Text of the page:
4
$\begingroup$

A subgroup $H$ of an algebraic group $G$ is said to be Zariski-dense if its Zariski closure is all of $G$ (or alternatively, if every polynomial which vanishes on all elements of $H$ vanishes identically).

My question: Is any irreducible subgroup of $SL(2,\mathbb{C})$ Zariski-dense? (It's easy to see that the converse is true).

Remark: The original motivation for this question is that I have seen stated in two papers that a subgroup of $SL(2, \mathbb{C})$ is Zariski dense if and only if its natural action on $\mathbb{P}^1$ has no fixed points (which is equivalent to this subgroup being irreducible). However, as explained in the answers and comments below, this statement is in general false.

$\endgroup$
  • 4
    $\begingroup$ This doesn't seem true to me. $SL_2(\mathbb{C})$ has lots of finite irreducible subgroups, for example $\widetilde{A}_5$, which are certainly not Zariski dense. Am I misunderstanding the meaning of irreducible here? $\endgroup$ – Qiaochu Yuan Dec 4 '17 at 19:26
  • 5
    $\begingroup$ What does it mean for a group to be irreducible? $\endgroup$ – R. van Dobben de Bruyn Dec 4 '17 at 20:43
  • 3
    $\begingroup$ Perhaps the correct hypothesis should be that a subgroup $G$ of $\textbf{SL}_2(\mathbb{C})$ is Zariski dense if and only if every finite index subgroup $H$ of $G$ acts irreducibly on $\mathbb{C}^{\oplus 2}$. $\endgroup$ – Jason Starr Dec 4 '17 at 21:24
  • 4
    $\begingroup$ A subgroup of $SL_2$ is Zariski-dense iff it has no finite orbit on $\mathbb{P}^1$. For a subgroup with Zariski-connected closure, this is equivalent to the absence of fixed point. But suitable finite subgroups (as already mentioned), or the group of monomial matrices (normalizer of diagonal matrices), are irreducible. $\endgroup$ – YCor Dec 4 '17 at 23:06
  • 3
    $\begingroup$ Concerning the unfortunate juxtaposition of the terms "irreducible" and "Zariski-dense", it should be clarified that in traditional algebraic geometry the first term has a topological meaning unrelated to its use here associated with irreducible linear representations. $\endgroup$ – Jim Humphreys Dec 6 '17 at 2:04
4
$\begingroup$

To summarize the discussion. Let $G$ be a subgroup of $\mathrm{SL}_2(\mathbf{C})$, $H$ its Zariski closure.

Proposition. Equivalent statements:

(i) $G$ acts irreducibly on $\mathbf{C}^2$;

(ii) $H$ acts irreducibly on $\mathbf{C}^2$;

(iii) $G$ fixes no point on $\mathbb{P}^1_\mathbf{C}$;

(iv) $H$ fixes no point on $\mathbb{P}^1_\mathbf{C}$;

(v) One of the following holds:

$\quad$(a) $H$ (and hence $G$) is finite and non-abelian;

$\quad$(b) $H$ is conjugate to the monomial group, made up of diagonal matrices and anti-diagonal matrices with determinant 1;

$\quad$(c) $H=\mathrm{SL}_2(\mathbf{C})$ (i.e., $G$ is Zariski-dense).

Proof. The equivalence between (i),(ii),(iii),(iv) is trivial (although that iii/iv implies i/ii is specific to dimension 2).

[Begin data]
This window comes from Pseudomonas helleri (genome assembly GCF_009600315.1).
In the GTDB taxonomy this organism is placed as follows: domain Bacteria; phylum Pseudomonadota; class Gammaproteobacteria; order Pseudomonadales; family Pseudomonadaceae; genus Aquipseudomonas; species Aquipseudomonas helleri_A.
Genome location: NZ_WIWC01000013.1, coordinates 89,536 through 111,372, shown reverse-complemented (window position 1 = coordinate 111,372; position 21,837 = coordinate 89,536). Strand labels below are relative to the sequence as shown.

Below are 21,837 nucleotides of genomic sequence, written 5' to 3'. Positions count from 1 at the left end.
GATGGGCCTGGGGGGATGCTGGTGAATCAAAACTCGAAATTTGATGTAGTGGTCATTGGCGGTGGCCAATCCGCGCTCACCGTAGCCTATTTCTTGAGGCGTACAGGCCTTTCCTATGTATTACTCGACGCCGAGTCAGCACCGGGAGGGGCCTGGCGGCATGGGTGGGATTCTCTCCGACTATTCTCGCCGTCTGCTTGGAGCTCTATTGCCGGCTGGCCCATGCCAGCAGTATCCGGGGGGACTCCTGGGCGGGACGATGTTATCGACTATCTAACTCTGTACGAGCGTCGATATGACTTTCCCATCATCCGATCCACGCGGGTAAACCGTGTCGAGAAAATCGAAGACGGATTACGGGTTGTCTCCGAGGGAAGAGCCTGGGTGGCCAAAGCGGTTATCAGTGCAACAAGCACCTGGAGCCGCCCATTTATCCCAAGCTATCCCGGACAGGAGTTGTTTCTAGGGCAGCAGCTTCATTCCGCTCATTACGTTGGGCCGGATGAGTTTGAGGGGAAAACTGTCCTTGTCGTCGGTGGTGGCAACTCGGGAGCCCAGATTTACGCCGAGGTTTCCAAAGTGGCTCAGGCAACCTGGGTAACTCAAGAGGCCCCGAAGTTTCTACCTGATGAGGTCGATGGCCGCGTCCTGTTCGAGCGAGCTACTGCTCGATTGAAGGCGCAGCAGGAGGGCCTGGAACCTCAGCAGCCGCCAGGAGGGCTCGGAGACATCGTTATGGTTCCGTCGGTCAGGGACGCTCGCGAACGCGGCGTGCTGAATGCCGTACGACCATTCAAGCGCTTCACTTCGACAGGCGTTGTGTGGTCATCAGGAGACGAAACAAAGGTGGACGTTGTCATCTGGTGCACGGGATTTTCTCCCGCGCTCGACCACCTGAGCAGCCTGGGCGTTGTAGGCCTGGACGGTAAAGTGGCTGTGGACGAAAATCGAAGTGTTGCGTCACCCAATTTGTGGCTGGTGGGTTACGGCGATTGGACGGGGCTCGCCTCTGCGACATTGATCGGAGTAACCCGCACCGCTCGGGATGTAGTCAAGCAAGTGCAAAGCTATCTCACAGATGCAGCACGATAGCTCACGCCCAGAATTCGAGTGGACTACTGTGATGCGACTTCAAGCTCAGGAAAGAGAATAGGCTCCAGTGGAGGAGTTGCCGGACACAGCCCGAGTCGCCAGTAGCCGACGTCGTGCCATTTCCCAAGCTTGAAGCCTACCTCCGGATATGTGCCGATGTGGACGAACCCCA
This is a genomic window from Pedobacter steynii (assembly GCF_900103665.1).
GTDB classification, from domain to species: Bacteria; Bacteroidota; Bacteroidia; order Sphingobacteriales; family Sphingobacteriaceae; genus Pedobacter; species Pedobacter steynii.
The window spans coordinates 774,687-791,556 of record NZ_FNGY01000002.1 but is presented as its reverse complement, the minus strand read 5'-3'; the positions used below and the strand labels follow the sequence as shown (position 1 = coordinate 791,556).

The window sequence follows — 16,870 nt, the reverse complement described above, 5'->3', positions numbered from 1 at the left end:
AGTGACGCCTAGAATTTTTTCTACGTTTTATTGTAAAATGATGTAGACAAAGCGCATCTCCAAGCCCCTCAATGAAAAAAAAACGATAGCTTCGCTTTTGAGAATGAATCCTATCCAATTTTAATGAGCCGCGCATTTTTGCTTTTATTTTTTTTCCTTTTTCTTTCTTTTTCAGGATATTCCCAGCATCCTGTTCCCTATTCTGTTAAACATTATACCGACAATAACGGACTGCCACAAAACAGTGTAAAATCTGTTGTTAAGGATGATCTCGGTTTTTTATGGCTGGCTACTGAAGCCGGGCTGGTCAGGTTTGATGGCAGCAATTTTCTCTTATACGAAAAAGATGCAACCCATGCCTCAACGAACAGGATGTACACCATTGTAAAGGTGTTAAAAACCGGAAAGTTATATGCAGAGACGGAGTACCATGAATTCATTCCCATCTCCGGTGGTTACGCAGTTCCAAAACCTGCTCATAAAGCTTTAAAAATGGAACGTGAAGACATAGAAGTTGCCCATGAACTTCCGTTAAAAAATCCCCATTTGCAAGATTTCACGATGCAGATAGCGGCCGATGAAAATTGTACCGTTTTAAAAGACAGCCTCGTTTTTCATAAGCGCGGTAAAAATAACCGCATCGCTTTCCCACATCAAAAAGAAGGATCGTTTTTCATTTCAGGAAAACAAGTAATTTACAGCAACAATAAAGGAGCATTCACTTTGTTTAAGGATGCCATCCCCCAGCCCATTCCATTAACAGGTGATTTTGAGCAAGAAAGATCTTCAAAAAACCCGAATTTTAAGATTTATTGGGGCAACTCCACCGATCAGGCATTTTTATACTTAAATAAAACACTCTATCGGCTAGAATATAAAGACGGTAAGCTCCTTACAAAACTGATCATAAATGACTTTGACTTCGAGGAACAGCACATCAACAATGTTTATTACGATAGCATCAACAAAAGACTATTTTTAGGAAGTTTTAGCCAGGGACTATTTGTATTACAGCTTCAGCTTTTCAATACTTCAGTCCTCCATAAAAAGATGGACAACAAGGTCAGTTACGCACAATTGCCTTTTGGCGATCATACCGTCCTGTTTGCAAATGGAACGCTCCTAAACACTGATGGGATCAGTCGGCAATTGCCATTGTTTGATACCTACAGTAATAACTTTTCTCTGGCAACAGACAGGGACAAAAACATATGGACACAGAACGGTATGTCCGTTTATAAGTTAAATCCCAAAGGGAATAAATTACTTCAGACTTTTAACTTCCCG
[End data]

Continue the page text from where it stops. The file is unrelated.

For a finite group in dimension 2 in characteristic zero, non-irreducibility implies that the action is diagonalizable; hence (a) implies (i). The only fixed points by the group of diagonal matrices with determinant 1 are the two coordinate axes; then are switched by the monomial group, hence (b) implies (iv), and (c) implies (iv) follows (and is clear anyway).

Conversely, suppose that none of (a),(b),(c) holds. If $G$ is finite, this means that $G$ is abelian, its irreducible representations have dimension 1 and the negation of (i) follows. Otherwise, we discuss on the Lie algebra of $H$. If it is conjugate to the upper unipotent or upper triangular subalgebra, then the corresponding connected group fixes a unique point, which is then fixed by $H$ and we obtain the negation of (ii). Since (c) does not hold, it is then conjugate to the subalgebra of diagonal matrices. Hence the Zariski connected component of $H$ consists of the group $D$ diagonal matrices with determinant 1; it has index two in its normalizer (monomial matrices). Since (b) does not hold, we deduce that $H=D$, and again is abelian and does not act irreducibly. $\Box$

$\endgroup$
1
$\begingroup$

I believe that a subgroup of $SL(2, C)$ (viewed as a complex algebraic group, it is different if it is viewed as a real group) is Zariski dense if and only if it is non-elementary, so in other words it has more than two limit points in $\overline{\mathbb{H}^3}$ One fixed point in the interior of $\mathbb{H}^3$ corresponds to the finite case (as in Qiaochu's comment), one fixed point on the boundary is a purely parabolic group, two fixed points (on the sphere at infinity) corresponds to an invariant geodesic.

$\endgroup$
  • $\begingroup$ A Zariski dense subgroup has no fixed point at all in $\overline{\mathbb{H}^3}$. $\endgroup$ – YCor Dec 4 '17 at 23:01
  • $\begingroup$ @YCor limit points, fixed. $\endgroup$ – Igor Rivin Dec 5 '17 at 0:26
  • 1
    $\begingroup$ Also an invariant geodesic means 2 limits points at infinitely, but not always fixed: e.g. the monomial matrices switch the two limit points. $\endgroup$ – YCor Dec 5 '17 at 9:10

Your Answer

By clicking “Post Your Answer”, you agree to our terms of service, privacy policy and cookie policy

Not the answer you're looking for? Browse other questions tagged or ask your own question.